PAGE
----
Sugar is a spunky 10-year-old living on the Wills’ River Road Plantation in Reconstruction Mississippi. She is named after the cane she toils in and despises. Her father was sold when she was a baby, and her mother died two years earlier after years of brutal labor finally took its toll. It is 1870, and while slavery has been abolished for five years, questions and economic concerns remain for these freed men, women and children. Coretta Scott King Honor Winner Jewell Parker Rhodes brings this tenuous time to life in Sugar.
The Beales, fellow sugar workers, have become her surrogate grandparents, and the other workers are protective of Sugar as the only child in their midst, yet barely tolerant of her rambunctious ways. As the community dwindles in number, Mr. Wills, the owner, needs more help and brings laborers in from China which initially concerns Sugar and her friends. But Sugar is quickly intrigued by these men and longs to make new friends from a foreign land outside of River Road.
As Sugar develops friendships with Billy Wills, the owner’s son, and the Chinese workers, she is exposed to worlds far different from her own. Billy lives a life of luxury, but is just a boy looking for adventures and a friend in Sugar. The Chinese men work hard but also share their traditional tales, food and toys. Rhodes deftly describes all of Sugar’s sensory experiences, while offering a realistic portrait of her hard realities and the unique cross-cultural community created for a time on this Mississippi plantation. Sugar is a most appealing and memorable heroine who manages to muster enough courage to step away from the only world she’s ever known in an effort to live her mother’s dying words of: Do. See. Feel.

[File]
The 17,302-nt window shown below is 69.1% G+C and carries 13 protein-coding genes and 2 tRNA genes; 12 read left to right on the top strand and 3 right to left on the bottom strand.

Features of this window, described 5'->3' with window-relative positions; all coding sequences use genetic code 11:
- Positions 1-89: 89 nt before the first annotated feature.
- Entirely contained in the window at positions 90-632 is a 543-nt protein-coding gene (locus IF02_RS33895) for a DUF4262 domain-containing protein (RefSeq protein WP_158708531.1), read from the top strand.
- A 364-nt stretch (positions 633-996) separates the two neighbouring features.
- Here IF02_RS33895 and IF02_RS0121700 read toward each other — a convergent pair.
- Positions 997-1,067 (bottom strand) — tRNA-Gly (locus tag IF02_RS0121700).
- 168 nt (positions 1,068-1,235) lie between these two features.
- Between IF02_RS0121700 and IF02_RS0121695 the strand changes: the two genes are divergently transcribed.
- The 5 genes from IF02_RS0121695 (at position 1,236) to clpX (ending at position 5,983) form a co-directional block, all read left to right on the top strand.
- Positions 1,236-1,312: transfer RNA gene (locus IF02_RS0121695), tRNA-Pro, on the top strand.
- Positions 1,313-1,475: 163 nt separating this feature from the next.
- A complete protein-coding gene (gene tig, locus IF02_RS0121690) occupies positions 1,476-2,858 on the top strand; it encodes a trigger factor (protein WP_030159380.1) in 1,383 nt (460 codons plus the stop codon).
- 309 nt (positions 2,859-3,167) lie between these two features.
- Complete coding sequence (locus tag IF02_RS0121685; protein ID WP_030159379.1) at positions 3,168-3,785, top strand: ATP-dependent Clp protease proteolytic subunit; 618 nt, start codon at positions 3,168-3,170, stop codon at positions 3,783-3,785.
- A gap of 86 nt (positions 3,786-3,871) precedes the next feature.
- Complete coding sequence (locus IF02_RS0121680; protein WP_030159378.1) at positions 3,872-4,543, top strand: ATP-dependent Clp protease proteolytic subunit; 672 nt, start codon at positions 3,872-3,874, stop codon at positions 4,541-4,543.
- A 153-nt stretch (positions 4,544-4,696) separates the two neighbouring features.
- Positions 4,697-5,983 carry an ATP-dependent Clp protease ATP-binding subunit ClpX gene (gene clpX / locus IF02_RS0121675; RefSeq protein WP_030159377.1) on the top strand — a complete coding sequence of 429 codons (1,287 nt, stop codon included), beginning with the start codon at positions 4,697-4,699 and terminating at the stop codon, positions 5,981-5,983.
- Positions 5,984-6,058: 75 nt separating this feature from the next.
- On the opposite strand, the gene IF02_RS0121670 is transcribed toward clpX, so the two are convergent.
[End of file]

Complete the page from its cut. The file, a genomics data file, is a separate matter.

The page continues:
Gingersnap, by Patricia Reilly Giff, introduces Jayna and her brother, Rob, who are living in upstate New York in 1944. Their parents were killed in a car accident, and Rob, a Navy man, was able to remove Jayna from foster care to create their little family. Both are wonderful cooks, with Jayna specializing in soups, and they dream of owning a restaurant of their own one day.
But World War II is still raging in the Pacific and Rob gets called to duty, leaving Jayna in the care of their landlady, Celine. Between Celine’s falling hairpieces and constant harping on good manners, Jayna can’t imagine a worse guardian. When a telegram arrives informing her that Rob’s ship has sunk and he is missing, a distraught Jayna decides to run away. She needs to get to Brooklyn to find a woman named Elise, who may just be her grandmother. Elise operates a bakery named Gingersnap--which is coincidentally Jayna’s nickname. Jayna packs her bag, an old recipe book, and her turtle named Theresa. She is guided on the journey by the helping hand of a partially visible girl ghost who first appeared when Rob shipped out.
Jayna meets Elise and becomes part of the fabric of her Brooklyn neighborhood. As Jayna gets to know Elise, she longs for this wonderful, gentle woman to be her grandmother. The two work together and Jayna’s soups become a popular fixture at the bakery. These simple, yet yummy sounding soup recipes appear between each chapter and reflect Jayna’s mood and situation. Jayna’s voice is real and while the setting is historical, the separation of families and feelings of displacement are easily understood today. As Jayna struggles to maintain hope for her brother and find a family, readers rooting for this spirited little girl will be delighted with the last recipe in the book - Welcome Home Soup.